As a nod to saison’s agricultural past, many breweries include both malted and unmalted grains besides malted barley in their beer. Wheat is especially popular, but rye has also gained considerable acclaim in The Bruery’s Saison Rue, McKenzie’s Saison Vautour and others. Oats, spelt, and buckwheat are all options worth investigating as well. These grains impart telltale grainy flavors and beta glucans that add body without sweetness. Corn or rice can be added to increase the fermentability of the wort. These grains are nice alternatives to adding sugar to the boil because their starches are turned mostly into yeast friendly maltose, and they impart a light flavor of their own.

Malted, flaked or torrified grains can be added directly to the mash. Raw grain on the other hand must be ground to grits and boiled in a generous amount of water (3 qts./lb. or 6 L/kg) before being added to the mash. The boil gelatinizes the starch, making it accessible to the amylase enzymes provided by the malted grain.  Pilsner malt is the most common base malt because of the clean, crisp malt character it provides. If using a large portion of Pilsner malt, you should boil for at least 90 minutes to volatilize as much of the DMS as possible. Vienna or Munich malt is sometimes added for their bready flavor and a golden hue.

Specialty malts are relatively rare, especially caramel/crystal malts which contribute unfermentables. When they are used, even in heartier saisons, they should be kept to a minimum. For dark grains, we favor dehusked malts like Weyermann Carafa® Special and debittered black malt. The dry finish of saisons accentuates any aggressive malt flavors, so excessive amounts of roasted barley or black patent malt can result in a harsh flavor.

A single step infusion mash is usually adequate, but if you are using undermodified base malt, a step mash with a protein rest should be employed. The saccharification rest is usually performed below 150 °F (66 °C), sometimes as low as 142 °F (61 °C) in the case of Jack D’Or, to ensure the requisite high level of attenuation. If you use a low mash temperature, you may need to rest the mash longer than the standard 60 minutes. As insurance, some brewers employ two saccharification rests, one in the low-mid 140s °F (61–63 °C) followed by another in the mid-high 150s °F (68–72 °C) to complete conversion. If you are using a large portion of unmalted grain or a low saccharification temperature, an iodine starch test should be performed.

If you are brewing a high alcohol saison, it is beneficial to get a portion of your fermentables from kettle sugars. The neutral character of table sugar is an economical choice if your only goal is to dry the beer out. More flavorful honey, unrefined sugar, candi syrup and even dried fruit are wonderful choices if you want to impart additional flavors. If you are using malt extract, for a large portion of your gravity we suggest getting a minimum of 10% of the fermentables from sugar.


Saisons can be made with a wide variety of hopping strategies from subtle to assertive. Bittering hop additions are generally moderate because the dry finish accentuates bitterness. A small addition of hops late in the boil for aroma is common. Many American brewers are foregoing the traditional European hops in favor of brighter citrusy varieties from America and New Zealand which complement the spicy qualities of the yeast. Dry hopping is a good choice because it contributes aromatics without increasing bitterness.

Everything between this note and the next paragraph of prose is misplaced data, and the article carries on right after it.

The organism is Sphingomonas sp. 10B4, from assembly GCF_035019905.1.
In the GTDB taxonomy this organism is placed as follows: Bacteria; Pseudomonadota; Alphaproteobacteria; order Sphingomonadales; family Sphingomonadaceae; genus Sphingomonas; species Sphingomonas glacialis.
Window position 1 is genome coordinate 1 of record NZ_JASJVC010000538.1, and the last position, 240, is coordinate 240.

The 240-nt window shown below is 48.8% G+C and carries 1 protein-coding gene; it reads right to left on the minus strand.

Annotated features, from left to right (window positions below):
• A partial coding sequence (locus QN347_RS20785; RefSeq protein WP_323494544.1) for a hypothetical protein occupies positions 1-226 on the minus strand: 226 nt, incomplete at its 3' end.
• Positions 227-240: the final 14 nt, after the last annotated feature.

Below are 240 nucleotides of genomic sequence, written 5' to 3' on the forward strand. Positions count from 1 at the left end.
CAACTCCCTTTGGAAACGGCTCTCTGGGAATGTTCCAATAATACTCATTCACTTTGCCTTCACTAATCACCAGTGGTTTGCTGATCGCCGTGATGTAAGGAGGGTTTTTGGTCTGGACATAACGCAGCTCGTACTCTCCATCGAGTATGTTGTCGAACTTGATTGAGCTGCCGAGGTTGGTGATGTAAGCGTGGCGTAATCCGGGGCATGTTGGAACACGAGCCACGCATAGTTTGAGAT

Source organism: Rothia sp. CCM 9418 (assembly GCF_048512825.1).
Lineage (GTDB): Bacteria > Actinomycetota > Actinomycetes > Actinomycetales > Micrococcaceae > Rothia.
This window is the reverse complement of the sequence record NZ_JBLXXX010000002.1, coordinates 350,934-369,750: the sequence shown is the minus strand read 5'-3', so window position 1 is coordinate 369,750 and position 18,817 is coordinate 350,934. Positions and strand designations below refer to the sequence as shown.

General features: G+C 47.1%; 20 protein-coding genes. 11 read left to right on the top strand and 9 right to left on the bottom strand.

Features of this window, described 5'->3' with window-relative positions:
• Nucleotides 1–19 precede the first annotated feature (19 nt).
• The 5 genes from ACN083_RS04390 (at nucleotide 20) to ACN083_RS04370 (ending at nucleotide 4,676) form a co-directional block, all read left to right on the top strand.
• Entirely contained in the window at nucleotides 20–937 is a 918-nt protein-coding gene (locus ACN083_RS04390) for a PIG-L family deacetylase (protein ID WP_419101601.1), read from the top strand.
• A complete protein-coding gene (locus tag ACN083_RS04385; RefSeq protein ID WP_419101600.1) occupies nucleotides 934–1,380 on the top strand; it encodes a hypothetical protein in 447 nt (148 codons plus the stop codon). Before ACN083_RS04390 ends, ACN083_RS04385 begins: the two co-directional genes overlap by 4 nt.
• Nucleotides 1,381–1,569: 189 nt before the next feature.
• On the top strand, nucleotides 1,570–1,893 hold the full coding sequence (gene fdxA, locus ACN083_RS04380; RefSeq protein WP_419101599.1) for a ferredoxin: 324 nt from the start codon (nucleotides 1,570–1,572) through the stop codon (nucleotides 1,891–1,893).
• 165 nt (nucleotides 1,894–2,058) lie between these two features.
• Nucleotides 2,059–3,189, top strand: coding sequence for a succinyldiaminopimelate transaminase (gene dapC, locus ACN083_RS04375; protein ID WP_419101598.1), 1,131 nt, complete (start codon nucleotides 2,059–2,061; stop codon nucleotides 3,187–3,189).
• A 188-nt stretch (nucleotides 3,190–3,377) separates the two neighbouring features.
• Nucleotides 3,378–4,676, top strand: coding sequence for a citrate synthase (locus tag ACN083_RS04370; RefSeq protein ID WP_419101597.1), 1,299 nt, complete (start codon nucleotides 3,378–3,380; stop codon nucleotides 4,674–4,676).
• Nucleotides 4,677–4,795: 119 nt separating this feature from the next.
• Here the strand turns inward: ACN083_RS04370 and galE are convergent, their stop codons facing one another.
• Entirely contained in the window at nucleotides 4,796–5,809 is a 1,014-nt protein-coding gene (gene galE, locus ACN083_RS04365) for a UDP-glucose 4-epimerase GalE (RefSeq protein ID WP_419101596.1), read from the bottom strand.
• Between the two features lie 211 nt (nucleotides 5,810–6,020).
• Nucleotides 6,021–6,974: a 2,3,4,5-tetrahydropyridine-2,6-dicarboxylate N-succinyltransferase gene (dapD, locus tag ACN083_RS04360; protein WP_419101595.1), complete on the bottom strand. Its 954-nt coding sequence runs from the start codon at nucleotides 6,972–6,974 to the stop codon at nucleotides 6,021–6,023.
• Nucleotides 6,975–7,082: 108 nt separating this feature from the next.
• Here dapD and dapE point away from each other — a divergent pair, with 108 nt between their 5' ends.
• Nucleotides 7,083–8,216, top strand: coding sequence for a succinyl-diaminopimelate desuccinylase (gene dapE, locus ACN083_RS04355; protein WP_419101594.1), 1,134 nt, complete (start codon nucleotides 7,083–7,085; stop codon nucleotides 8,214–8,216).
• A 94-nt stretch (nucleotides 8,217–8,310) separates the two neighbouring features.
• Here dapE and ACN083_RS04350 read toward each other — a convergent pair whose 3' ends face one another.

In some peoples’ minds, spicing is synonymous with saison. This just isn’t the case; for the most part the spicy flavors you taste are solely from the yeast. When actual spices are used they should be subtle and build character without trampling on the flavors of the yeast. Spices that complement the peppery yeast character especially well are peppercorns (black, white, or pink), grains of paradise and long pepper. Ginger can also add a bit of heat, but be careful when using dried ginger which can easily overpower a beer.

“Spicing has loads of variables, not all spices or herbs, flowers, etc. are equal. They are unique ingredients and you must know what you are working with in order to get them to do what you want. I have done both hot and cold infusions on various herbs and spices, it comes down to what and when,” said Brian Strumke of Stillwater Artisanal Ales. Flowers such as chamomile, honeysuckle, hibiscus, jasmine, chrysanthemum, lavender, marigolds and dandelions add a delicate floral character. For a holiday saison add orange zest, cinnamon, anise or other warming spices. As with dark grains and hops, a low finishing gravity can make spices taste harsh. Experiment with hot and cold extraction teas to gauge the intensity of specific spices before adding them. Alternatively these teas can be added to taste at bottling, giving you control to dial in the flavor contribution you want.

The Mother of Invention

Saison offers itself to personalization and interpretation – give it your own signature. You don’t have to stick with what has been done before; these beers are about creativity and brewing something that inspires you. If you know someone who is a skilled forager you might be able to put together a saison using locally collected herbs, or consider using locally grown hops and grains to add terroir.